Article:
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Four Mountains in Four Days: Tokul, North Fork, North Shore, Galbraith

Clean bikes and showered bodies

When everyone else is crouched along course sidelines and crowded at finish lines, the mountain trails in these parts lie quiet for the taking. The long weekend—which we extended into the week—provided three options: the Super D race in Hood River (with Billy riding); the Fluid Ride Cup in Whistler (with everyone else we know), or multiple days of pure uninterrupted shredding in the mountains scattered around the NW. We chose to ride. With the stillness so luring in those hills, how could we not? Thoughts of picking perfect lines through rocks, roots and drops made the mind salivate.

So the idea quickly emerged: four mountains in four days. Car camping. Camp fires. Booze. Roadtrip chats. Cheap. Fun. Freedom. The trip unfolded like perfectly-uplanned schemes do.

Somewhere outside Bellingham

We rode: Tokul on Saturday, shuttled the North Fork on Sunday, rode the North Shore in B.C. on Monday—we had to stop by Race Face in Vancouver to pick up gear for testing, anyway—and were back at Galbraith on Tuesday. At each mountain, we pedaled out just after a storm had passed through, or cruised back in right as one set in. Soaked with late-spring rain, the trails were greasy, sloppy and slick. Fortunately we’d packed trash bags and lots of towels.

Billy gets started off the hip

Some of this was new terrain to us. The North Fork—which we rode with Andy, Ted and Nelson— is steep-technical and twisty. Constant drops that make you descend all that much quicker. Open in parts and nice berms that sweep you up and place you oh, so nicely in fast single track that sends you down, down, down through tight trees and hairy turns. Swamps were everywhere and the skinnies made you want to tip-toe across for fear of sliding off in the slickness. With the shuttle truck, rides weren’t interrupted with long push-ups, so we rode until we collapsed.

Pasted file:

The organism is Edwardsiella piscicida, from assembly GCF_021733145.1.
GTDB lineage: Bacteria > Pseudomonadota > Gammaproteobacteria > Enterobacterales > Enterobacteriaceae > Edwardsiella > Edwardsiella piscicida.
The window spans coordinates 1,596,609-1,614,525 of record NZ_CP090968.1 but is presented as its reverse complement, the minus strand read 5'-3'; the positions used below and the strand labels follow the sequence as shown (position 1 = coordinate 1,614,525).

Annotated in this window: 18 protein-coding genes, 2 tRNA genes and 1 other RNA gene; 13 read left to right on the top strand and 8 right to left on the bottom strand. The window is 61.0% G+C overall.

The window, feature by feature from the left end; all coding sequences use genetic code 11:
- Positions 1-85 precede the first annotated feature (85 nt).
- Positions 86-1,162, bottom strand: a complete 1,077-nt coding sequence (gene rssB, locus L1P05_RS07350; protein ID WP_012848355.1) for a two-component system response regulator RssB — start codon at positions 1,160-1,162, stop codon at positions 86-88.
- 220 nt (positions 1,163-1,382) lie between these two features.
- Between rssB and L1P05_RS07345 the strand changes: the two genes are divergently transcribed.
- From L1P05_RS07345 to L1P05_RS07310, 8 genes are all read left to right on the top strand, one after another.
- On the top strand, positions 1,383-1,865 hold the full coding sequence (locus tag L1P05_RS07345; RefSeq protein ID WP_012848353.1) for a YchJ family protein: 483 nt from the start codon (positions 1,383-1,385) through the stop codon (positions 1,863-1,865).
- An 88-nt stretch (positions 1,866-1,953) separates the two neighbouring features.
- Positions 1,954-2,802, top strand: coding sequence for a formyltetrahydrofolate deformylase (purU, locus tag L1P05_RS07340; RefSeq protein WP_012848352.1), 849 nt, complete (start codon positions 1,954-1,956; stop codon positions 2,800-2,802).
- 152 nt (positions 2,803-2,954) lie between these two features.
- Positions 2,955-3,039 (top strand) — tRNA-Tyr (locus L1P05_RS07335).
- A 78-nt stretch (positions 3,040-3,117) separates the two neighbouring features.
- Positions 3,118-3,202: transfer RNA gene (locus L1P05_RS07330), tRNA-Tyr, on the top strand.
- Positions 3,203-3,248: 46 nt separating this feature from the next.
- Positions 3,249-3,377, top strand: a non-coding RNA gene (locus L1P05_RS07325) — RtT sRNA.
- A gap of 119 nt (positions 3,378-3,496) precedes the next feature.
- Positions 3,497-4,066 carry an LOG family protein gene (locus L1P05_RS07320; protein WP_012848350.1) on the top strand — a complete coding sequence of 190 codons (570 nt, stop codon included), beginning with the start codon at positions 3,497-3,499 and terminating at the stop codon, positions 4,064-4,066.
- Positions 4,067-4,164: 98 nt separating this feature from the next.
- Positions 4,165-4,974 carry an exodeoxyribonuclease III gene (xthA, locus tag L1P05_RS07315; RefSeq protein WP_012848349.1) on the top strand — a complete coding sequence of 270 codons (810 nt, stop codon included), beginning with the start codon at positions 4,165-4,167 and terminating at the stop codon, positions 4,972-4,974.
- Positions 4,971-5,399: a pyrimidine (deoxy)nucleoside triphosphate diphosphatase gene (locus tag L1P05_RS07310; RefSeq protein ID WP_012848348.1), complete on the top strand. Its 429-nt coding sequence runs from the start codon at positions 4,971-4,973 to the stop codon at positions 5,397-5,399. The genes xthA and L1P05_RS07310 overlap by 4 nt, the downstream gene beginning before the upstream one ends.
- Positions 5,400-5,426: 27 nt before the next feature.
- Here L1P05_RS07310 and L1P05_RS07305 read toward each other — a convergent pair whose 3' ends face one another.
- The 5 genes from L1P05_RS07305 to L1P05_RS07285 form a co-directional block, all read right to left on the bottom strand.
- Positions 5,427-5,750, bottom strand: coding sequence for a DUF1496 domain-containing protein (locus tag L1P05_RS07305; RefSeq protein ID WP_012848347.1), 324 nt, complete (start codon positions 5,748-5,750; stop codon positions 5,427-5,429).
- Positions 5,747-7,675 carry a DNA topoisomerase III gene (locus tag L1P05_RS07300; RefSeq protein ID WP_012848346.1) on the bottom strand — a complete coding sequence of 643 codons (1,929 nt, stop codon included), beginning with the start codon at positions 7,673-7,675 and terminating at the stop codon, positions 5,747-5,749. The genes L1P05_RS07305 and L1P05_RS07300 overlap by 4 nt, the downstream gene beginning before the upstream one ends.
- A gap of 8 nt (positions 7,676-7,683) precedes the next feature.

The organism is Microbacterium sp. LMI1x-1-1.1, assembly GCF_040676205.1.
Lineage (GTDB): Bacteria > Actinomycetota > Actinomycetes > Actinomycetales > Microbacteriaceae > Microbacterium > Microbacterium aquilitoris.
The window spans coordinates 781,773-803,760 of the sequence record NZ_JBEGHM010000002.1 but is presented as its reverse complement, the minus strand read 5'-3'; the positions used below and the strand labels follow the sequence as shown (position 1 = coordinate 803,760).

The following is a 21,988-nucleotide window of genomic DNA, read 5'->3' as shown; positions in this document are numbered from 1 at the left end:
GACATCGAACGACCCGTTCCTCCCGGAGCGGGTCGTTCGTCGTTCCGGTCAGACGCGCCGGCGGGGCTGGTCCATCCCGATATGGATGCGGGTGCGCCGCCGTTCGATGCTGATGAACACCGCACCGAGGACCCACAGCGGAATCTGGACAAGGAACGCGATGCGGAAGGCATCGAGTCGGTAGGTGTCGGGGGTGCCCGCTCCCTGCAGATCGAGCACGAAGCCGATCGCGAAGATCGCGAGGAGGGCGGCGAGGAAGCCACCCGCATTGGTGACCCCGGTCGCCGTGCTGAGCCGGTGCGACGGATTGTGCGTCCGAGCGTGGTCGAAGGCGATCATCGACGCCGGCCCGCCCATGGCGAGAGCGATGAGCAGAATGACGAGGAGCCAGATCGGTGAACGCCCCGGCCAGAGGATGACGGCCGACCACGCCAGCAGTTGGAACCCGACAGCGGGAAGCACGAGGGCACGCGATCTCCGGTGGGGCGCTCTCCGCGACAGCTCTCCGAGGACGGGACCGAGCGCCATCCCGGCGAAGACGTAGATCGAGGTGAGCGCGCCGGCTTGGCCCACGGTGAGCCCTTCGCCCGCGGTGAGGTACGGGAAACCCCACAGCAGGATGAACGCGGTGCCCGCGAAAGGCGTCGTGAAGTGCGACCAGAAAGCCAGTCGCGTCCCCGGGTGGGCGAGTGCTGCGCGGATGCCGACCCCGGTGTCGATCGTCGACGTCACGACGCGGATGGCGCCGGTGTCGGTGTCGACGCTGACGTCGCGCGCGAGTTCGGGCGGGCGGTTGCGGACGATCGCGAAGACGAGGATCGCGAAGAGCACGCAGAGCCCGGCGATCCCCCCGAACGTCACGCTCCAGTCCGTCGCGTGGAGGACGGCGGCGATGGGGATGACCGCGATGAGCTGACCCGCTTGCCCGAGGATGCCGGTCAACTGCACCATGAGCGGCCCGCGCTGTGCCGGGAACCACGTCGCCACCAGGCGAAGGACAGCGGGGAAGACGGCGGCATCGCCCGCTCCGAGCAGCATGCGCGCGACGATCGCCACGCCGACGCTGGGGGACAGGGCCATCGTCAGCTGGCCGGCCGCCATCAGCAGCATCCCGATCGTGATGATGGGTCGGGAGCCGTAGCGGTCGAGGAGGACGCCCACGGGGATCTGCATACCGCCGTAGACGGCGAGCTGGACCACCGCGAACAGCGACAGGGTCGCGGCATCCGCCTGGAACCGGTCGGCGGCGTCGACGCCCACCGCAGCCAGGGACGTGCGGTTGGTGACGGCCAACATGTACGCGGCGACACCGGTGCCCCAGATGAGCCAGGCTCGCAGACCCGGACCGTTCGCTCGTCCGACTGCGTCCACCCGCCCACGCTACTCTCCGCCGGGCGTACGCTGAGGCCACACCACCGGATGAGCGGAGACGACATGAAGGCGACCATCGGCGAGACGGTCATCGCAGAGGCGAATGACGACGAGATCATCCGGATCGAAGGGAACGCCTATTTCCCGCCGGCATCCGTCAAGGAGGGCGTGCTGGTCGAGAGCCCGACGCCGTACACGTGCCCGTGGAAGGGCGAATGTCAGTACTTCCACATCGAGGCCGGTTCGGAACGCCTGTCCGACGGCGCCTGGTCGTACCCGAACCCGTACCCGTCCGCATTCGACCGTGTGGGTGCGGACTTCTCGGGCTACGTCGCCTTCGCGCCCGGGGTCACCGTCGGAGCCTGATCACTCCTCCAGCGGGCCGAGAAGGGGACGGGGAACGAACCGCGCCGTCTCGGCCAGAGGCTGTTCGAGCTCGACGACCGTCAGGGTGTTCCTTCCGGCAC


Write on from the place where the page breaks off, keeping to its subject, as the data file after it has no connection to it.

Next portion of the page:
Billy tables at North Fork
Somewhere along Hwy 9

Sleeping spot for the night in Sumas, Wash.

North Shore trees

The North Shore is a different experience. It’s NW in climate, but technical to a new level. Or an old one, as we were on Mt. Fromme where you ride the beginning of it all. Where you huck to flat, and where flow isn’t a term the trail builders incorporated back in the day. Here, sharp-rock-paved trails traverse, roll and sharply descend forever. Ancient roots are the size of mountains. It’s all constant technical; consistent brain chatter. In the rain, it’s even gnarlier. But it’s beautiful. It’s misty like the pictures portray. And it’s savage. Quiet, empty and waiting for you to test your skill. Everything’s high-consequence, but then too, high-reward.

Lions Gate Bridge

Our times before and after rides were filled with urban exploration and inhibited chatter. After The Shore, with legs aching, we rested in the evening still of a wave-lapped park shore, watching the sun set over the fringe of North Vancouver. We couldn’t have picked a better place to park our car-turned-backpack-turned-mobile-home over night. Near the Lions Gate Bridge, Billy found the ideal park to make our simple bike trip more rounded, more—peaceful adventure.

Race Face manufacturing house

Tuesday morning, we crawled out of the Subaru, which had dew dappling the inside as well as out, and made our way down to Race Face to check out the digs, tour their manufacturing house and pick up gear that we’ll be putting to the test with ultimate scrutiny. (More on that to come.) Behind the scenes there, we met the great individuals who make up a dedicated—and thus, innovative—company.  They’ve put heavy emphasis and R&D into their two-year-old women’s line and I’m excited to see how it performs. Thanks to Wendy, Julian, and Ian for making us feel at home.

New trail head feature at Galbraith

We finished up this wee shred trip back at Galby late Tuesday afternoon—after getting searched by customs for the firewood we were toting back. With creaking bikes, caked in mud and arguing muscles, we pushed up and cruised down, checking out a newly cut trail.

Muddy bikes ready for home

It’s always good to start the season off with trip. It’s gets the soul stoked and the legs ready to ride more mountains in more days.

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